At the Forge - Facebook

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Learn how to connect your Web applications to Facebook, the highly popular social-networking suite.
The Web Application

Facebook now is ready to communicate with our Web application—we had better create one! As I mentioned previously, I'm using Ruby on Rails to create a simple Web application that speaks with Facebook.

Now, I could do all the hard work myself. I could read the Facebook documentation, learn the APIs and debug things. Or, I could benefit from some amazing work that others have done, and think about my application, rather than communicate with Facebook.

If you are using Ruby on Rails, you can do this by installing a Ruby gem (that is, a prepackaged bundle of code and documentation):

gem install rfacebook

The rfacebook gem includes everything you need to speak with the Facebook server from an application. But, it doesn't include some of the glue that a Rails application needs. For that, you need to install a Rails plugin. So first, let's create our Rails application, specifying PostgreSQL as our database:

rails -d postgresql rmlljatf

After Rails creates all the files it needs, we now can install the rfacebook_on_rails plugin:

cd rmlljatf
script/plugin install 
svn://rubyforge.org/var/svn/rfacebook/plugins/rfacebook_on_rails

Note that in order for this to work, you need to have a Subversion client (svn-client) installed. You also will discover, as I did, that if you don't have the Ruby SSL libraries installed, RFacebook will fail mysteriously. On an Ubuntu machine, such as I'm running, I installed that by typing:

apt-get install libopenssl-ruby

With all these things in place, we now can use the plugin to configure Facebook for our system:

rake facebook:setup

Among other things, this creates a configuration file for our Facebook application in config/facebook.yml. As a very explicit note indicates during the execution of rake facebook:setup, we need to open and edit this file in order for things to work. When you open it, you'll see that you need to enter your API key and secret (from the Facebook Developer page on the Web). Where it says yourAppName next to canvas_path, enter your application name. In my case, it's rmlljatf. And, where it says callback_path, replace it with the URL you expect to use for the Facebook application on your server. In my case, that's just /hello/facebook. (This should be a relative URL.)

Let's create a controller for our application:

./script/generate controller hello

Then, remove the file public/index.rhtml.

Finally, create a simple method in our hello controller:

def index
  render :text => "hello"
end

Sure enough, when I point my browser to http://atf.lerner.co.il:3000/hello the controller (hello) is invoked, as is the default action for that controller (index). And, I see “hello” in plain text in my browser. Yay!

Let's write a tiny bit more code to get things ready. First, let's define a new method in our hello controller:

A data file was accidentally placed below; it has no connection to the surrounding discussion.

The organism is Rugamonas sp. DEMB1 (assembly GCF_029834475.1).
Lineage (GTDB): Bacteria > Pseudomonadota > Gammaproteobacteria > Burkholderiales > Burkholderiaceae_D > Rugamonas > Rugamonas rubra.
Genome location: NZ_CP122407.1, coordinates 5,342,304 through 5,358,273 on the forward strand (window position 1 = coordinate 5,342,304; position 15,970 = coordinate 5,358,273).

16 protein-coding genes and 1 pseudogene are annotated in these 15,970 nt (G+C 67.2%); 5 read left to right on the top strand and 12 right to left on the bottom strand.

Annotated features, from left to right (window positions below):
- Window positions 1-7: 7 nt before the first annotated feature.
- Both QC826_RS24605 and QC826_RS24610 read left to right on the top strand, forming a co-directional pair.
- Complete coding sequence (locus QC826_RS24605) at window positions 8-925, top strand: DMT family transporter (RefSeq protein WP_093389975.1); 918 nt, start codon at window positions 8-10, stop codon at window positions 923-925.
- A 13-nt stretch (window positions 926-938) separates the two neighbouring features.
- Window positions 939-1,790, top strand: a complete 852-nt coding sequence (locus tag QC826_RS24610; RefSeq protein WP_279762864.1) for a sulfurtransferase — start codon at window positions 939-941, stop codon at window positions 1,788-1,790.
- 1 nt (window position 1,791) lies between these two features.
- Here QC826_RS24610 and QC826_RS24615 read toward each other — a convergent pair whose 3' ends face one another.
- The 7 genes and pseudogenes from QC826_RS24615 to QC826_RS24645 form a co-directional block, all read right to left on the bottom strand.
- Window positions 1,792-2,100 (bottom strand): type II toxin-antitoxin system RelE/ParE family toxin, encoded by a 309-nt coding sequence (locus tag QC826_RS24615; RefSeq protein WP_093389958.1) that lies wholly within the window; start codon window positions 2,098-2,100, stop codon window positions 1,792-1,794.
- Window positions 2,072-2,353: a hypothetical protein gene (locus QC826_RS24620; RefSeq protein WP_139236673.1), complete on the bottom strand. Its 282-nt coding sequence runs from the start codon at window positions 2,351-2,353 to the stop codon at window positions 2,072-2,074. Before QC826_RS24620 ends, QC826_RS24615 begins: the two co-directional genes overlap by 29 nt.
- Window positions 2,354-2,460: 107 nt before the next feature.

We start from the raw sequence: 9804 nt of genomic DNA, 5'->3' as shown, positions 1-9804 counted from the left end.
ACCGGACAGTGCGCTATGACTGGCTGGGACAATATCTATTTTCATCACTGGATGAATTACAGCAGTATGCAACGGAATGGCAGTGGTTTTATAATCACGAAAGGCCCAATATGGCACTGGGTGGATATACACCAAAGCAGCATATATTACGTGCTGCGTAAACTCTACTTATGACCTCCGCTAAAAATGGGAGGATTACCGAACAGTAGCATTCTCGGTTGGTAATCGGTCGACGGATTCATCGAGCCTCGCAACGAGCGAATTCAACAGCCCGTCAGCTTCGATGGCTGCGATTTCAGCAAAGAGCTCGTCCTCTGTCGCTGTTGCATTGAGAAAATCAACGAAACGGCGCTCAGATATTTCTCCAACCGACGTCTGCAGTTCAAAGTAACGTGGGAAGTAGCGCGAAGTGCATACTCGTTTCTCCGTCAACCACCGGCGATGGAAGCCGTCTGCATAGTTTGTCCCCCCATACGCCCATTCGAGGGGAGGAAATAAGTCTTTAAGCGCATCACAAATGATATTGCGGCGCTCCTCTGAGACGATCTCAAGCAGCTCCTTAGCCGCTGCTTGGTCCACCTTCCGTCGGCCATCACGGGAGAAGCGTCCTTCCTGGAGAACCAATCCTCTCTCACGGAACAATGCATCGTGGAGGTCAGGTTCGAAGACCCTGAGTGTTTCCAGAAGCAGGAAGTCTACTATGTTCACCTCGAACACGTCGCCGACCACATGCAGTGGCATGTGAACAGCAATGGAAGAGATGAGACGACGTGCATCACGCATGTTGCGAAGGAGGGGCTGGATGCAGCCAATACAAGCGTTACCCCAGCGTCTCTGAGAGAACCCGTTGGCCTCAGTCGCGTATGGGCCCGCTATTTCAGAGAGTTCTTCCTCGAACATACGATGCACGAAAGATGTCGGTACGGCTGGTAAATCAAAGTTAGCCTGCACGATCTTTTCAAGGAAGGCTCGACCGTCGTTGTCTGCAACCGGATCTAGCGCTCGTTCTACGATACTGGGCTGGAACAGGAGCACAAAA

def facebook
end

Notice that we haven't defined anything in the method, other than that it exists. Next, we create a facebook.rhtml file in app/views/hello:


<p>Hello, FacebookWorld!</p>

We can see the results at http://atf.lerner.co.il:3000/hello/facebook, which displays:

Hello, FacebookWorld!

Hello, FacebookWorld

Experienced coders know that looking through log files is a great way to keep track of what is happening. Rails includes a log file for each environment, giving you separate logs for the development and production environments, in case they're installed in the same directory on the same computer.

If I look at the development log (logs/development.log) after my invocation of the index method, I see the following at the bottom:

Processing HelloController#index (for 84.110.255.110 at 2007-09-12 
08:26:08) [GET]
  Session ID: ef0e25ea44f91f3c900f54c4bca93506
  Parameters: {"action"=>"index", "controller"=>"hello"}
Completed in 0.00339 (295 reqs/sec) | Rendering: 0.00016 (4%) | 200 OK
[http://atf.lerner.co.il/]

None of that should surprise us, and it even should make us happy. But, if I look right above that, I see some log file messages that are coming from the RFacebook plugin:

** RFACEBOOK INFO: It looks like you don't have memcache-client,
   so MemCacheStore was not extended
** RFACEBOOK INFO: using default Rails sessions (since we didn't
   find an fb_sig_session_key in the environment)

It looks like even without explicitly asking for RFacebook to do anything, it already has started to look around and act. The first message has to do with memcached; although it might be useful for certain distributed applications, we don't need it for right now. The second note indicates that our method was invoked directly, rather than via Facebook, so there wasn't any Facebook session information to retrieve. As a result, we'll use regular Rails sessions, rather than Facebook sessions.

How can we invoke our application via Facebook? The first thing to do is add the application. Go to the developer page (facebook.com/developers), and click on the name of the application (rmlljatf). On the right side of the page, there should be a big blue button marked Add application. Click that button, click the similar button on the next page, and the rmlljatf application will be installed.

Now, I can point my browser to http://apps.facebook.com/rmlljatf, and what do I see? Yes, you guessed it—a cute little message, saying:

Hello, FacebookWorld!

We managed to point our browser to Facebook, which invoked the application on our server, which returned results that were then displayed inside of the Facebook page. Not bad, right?

______________________

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